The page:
A Quebec student could not access the tuition money his father overseas sent him. A Toronto accountant discovered she was being stripped of her bank accounts. A bride in Montreal was told her grandmother could not get a visa to attend her wedding.
In routine ways affecting everyday life, Iranian-Canadians have been feeling the sting of Ottawa's sanctions against Iran in the past several years, like innocents caught in the crossfire of international politics.
As a result, Canada's large Iranian diaspora is voicing relief at the prospect of normalized relations between their homeland and their adopted land, seeing it as an end to an era of unfair discrimination.
"Sanctions are an important tool, but you have to make sure you don't kill a fly with a rocket," said Eiman Sadegh, a Montreal lawyer who handled the cases of several Iranian-Canadians who were denied Canadian banking services. "People were just getting squeezed. They were the collateral damage to these policies."
While some Iranian-Canadians want regime change in Tehran and oppose Ottawa's shift to normalized relations, most expatriates endorse the Trudeau government's new policy, according to several observers.
They say Canada's Iranian community, estimated at more than 250,000 once recent immigration is factored in, includes a sizable number of newcomers who still have deep family and business ties to Iran. They felt unduly punished by the sanctions, which were meant to press the Islamic republic to suspend its nuclear weapons program.
In practical terms, Canada's decision to break off diplomatic relations with Iran in 2012 meant Iranian-Canadians had to travel to Washington, D.C., where Iran maintains an interests section, for routine services such as renewing a passport.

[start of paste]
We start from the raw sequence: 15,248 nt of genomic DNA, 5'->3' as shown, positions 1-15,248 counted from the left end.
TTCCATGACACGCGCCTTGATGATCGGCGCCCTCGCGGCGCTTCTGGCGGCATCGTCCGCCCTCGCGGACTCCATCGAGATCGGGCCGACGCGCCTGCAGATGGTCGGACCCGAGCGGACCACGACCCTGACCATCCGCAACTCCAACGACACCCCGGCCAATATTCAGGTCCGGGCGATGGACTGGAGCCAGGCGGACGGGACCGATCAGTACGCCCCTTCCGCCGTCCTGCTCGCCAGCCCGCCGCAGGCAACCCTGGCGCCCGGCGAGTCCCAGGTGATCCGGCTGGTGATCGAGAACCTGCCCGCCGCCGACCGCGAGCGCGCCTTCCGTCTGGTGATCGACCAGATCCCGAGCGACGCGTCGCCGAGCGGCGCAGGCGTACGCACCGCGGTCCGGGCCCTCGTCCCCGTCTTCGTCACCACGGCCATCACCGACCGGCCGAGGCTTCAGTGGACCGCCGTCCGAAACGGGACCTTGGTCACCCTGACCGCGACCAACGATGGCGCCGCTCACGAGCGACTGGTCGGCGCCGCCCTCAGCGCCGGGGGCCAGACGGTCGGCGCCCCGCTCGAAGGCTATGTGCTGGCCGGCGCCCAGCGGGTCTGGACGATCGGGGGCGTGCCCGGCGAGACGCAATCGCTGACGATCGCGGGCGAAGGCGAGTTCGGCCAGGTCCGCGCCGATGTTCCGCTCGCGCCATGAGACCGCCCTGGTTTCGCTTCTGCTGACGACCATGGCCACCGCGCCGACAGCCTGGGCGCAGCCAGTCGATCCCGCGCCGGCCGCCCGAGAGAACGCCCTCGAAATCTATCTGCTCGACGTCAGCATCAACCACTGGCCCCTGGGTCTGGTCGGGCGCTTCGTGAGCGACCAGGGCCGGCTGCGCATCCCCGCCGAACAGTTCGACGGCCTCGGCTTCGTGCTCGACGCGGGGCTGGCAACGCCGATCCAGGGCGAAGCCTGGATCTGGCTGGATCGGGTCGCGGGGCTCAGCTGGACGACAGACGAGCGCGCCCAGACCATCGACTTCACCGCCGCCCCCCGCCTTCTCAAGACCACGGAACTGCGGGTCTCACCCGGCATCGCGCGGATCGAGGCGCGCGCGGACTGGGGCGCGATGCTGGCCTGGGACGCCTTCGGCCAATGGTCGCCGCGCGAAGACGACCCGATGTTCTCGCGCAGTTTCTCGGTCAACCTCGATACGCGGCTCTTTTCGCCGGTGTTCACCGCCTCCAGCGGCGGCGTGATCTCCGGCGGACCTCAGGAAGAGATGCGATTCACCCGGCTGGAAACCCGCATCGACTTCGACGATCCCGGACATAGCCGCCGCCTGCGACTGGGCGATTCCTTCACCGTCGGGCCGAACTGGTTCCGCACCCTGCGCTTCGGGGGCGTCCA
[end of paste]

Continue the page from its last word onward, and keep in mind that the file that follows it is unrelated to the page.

One of the sources of greatest frustration was the sudden closing of Canadian bank accounts due to Ottawa's economic sanctions against Iran. Bijan Ahmadi, a Toronto business owner who sits on the board of the Canadian Iranian Congress, said the move ended up targeting many ordinary Canadian citizens of Iranian descent.
"They felt discriminated against, and thought it was only because Canada was playing politics," he said. "All they wanted were the same opportunities as any other dual national in this country."
Soudeh Ghasemi, a Toronto accountant and a Canadian citizen, was told by her bank in Toronto in 2012 that it would "no longer continue to support your current accounts and/or services." She was stunned, and switched banks.
"I have lived in Canada since 2005 and this was the first time I felt discriminated against," she said on Wednesday. "I felt like I was being treated like an alien, like this was not my home, because of the relationships between two governments."
Mr. Sadegh, the Montreal lawyer, says the regulations on the economic sanctions against Iran were vaguely written and left open to overzealous interpretation by banks, customs officials and others. One student in Trois-Rivièeres, Que., had to borrow money because he could not access the funds his father had sent him from Iran.
Often, Iranian-Canadian customers at banks were looked at with suspicion, and never told why they could no longer access their funds, he said. Some felt they were targeted merely because of their Iranian names.
"They were humiliated," said Mr. Sadegh, head of the Persian Law Association of Quebec. "It was the bank against the little guy, so [the customer] would often just suck it up and close their account."
Other problems arose from the souring of Canada-Iran relations, Mr. Sadegh said. His sister was unable to secure a visa for their grandmother in Tehran to allow her to attend her wedding in Montreal in 2014, even though the grandmother had visited Canada twice before.
Foreign Affairs Minister Stéphane Dion's announcement that Canada will move quickly to lift sanctions has left people such as Ms. Ghasemi optimistic. "I'm thrilled," she said. "It makes me feel hopeful for the future. It feels like a burden has been lifted."